Automatic voter registration moving through California legislature




The California Senate passed a bill yesterday that would automatically register every licensed driver in the state to vote unless they opt out, modeling legislation enacted in Oregon and introduced in a host of other states. An earlier version of the bill has already been passed in the state House, which needs to approve minor amendments that were made in the Senate before it proceeds to Governor Jerry Brown’s office for his signature.

Vote by Shutterstock

Vote by Shutterstock

According to the Los Angeles Times, the bill is being pushed as a response to dismal voter turnout in recent elections. Voter turnout last November fell to 42% percent of eligible voters. In a special election in March, turnout was just 10%. Over 7 million eligible Californians are not registered to vote.

California and its localities have thrown around a number of ideas to boost voter turnout. A proposal in Los Angeles to pay citizens who show up to vote was widely panned. Efforts to restore voting rights for ex-felons have been met by voting rights activists with a much more favorable response.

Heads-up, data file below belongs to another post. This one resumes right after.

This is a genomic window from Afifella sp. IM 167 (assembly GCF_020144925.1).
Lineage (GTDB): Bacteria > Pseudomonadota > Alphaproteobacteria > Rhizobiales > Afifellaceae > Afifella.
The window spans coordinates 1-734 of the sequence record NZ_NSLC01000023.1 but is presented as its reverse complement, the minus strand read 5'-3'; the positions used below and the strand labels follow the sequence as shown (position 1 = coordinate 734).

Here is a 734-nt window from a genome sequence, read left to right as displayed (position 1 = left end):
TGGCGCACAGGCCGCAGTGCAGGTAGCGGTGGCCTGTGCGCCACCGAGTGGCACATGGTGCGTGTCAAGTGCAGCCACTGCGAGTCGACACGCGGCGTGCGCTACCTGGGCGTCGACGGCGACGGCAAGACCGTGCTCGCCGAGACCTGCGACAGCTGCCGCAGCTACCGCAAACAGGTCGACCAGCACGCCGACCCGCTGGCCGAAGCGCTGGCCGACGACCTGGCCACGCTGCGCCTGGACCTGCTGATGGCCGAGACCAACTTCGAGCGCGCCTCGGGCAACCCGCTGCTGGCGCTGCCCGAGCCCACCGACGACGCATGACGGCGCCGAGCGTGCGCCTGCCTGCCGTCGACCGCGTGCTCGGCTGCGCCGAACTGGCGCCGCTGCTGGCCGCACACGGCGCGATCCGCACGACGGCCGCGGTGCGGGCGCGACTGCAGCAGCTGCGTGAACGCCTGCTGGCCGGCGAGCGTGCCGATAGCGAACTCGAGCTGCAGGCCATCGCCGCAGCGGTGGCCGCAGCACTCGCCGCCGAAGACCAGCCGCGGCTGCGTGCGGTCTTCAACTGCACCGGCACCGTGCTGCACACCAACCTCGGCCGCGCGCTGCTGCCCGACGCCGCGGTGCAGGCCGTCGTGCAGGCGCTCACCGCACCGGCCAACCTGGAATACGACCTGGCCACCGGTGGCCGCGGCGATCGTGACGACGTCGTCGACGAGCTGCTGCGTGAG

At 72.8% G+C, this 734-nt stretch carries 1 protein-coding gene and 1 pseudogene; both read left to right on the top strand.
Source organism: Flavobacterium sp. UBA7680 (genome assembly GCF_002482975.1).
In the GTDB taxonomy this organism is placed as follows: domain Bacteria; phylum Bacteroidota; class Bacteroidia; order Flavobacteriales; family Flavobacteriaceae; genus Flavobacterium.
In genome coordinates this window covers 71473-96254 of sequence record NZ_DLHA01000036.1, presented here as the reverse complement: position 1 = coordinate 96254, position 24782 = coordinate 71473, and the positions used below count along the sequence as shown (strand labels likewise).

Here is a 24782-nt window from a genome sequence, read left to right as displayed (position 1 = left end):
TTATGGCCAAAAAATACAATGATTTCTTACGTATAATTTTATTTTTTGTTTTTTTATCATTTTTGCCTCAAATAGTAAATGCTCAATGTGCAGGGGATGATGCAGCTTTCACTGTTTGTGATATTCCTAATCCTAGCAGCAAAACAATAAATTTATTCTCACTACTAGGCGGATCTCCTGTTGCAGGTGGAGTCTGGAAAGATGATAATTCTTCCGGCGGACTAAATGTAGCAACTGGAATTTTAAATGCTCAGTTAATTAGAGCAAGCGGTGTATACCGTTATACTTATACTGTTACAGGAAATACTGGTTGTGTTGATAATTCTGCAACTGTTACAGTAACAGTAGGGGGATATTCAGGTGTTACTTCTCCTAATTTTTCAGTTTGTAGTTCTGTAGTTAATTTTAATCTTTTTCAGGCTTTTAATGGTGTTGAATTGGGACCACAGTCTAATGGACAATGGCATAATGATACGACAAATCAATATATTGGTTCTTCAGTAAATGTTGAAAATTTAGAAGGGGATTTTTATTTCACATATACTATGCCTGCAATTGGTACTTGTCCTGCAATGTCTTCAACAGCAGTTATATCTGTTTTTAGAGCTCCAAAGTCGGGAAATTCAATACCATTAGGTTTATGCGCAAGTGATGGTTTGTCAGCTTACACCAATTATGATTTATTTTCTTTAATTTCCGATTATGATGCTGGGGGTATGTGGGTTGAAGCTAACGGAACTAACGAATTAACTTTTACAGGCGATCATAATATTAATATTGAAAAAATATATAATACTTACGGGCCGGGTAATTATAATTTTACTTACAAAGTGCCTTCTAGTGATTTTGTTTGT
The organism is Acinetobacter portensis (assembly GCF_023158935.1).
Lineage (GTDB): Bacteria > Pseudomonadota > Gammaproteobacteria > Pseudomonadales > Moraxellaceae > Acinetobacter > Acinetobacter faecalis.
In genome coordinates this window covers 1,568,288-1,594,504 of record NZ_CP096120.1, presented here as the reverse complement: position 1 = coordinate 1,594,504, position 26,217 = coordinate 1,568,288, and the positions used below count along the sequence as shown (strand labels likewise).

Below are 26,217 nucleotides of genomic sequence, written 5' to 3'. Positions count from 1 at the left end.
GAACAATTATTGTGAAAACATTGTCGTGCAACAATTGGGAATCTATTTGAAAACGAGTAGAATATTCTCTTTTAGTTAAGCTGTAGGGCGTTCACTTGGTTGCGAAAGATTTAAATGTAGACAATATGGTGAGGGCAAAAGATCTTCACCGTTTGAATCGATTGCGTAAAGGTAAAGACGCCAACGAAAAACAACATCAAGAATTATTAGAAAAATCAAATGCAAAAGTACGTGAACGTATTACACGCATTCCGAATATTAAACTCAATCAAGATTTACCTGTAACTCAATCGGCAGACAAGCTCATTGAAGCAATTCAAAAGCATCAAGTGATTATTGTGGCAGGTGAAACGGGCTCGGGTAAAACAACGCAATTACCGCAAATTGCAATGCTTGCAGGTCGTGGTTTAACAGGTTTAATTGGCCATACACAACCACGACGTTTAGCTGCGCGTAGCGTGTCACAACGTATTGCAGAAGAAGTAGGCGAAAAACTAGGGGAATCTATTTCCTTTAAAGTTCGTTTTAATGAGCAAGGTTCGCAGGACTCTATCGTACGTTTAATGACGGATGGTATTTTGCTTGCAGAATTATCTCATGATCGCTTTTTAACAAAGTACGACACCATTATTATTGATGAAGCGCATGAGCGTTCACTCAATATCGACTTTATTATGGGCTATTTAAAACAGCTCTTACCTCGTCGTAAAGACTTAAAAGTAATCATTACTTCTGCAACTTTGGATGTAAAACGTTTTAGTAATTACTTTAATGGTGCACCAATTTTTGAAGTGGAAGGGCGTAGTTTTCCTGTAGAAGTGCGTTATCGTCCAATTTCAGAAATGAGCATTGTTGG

California Republicans — who somehow still exist — opposed the bill with the knee-jerk response that it will increase the risk of voter fraud, with no explanation as to how expanding voter registration through the issuance of a photo ID will lead to suspect votes being cast.

While automatic voter registration via the DMV is the current path of least resistance for voting rights expansions, as it uses the existing bureaucratic infrastructure and carries an opt-out provision, there are better and more comprehensive ways to expand ballot access. California could allow voters to register online — many states already do. They could use other bureaucratic databases to automatically register voters who are not licensed to drive.  They could make Election Day a holiday (or establish a voting week).

There aren’t any good arguments against doing any of these things. So while California’s push to automatically register its drivers to vote is a good first step, it isn’t enough.


Jon Green graduated from Kenyon College with a B.A. in Political Science and high honors in Political Cognition. He worked as a field organizer for Congressman Tom Perriello in 2010 and a Regional Field Director for President Obama's re-election campaign in 2012. Jon writes on a number of topics, but pays especially close attention to elections, religion and political cognition. Follow him on Twitter at @_Jon_Green, and on Google+. .

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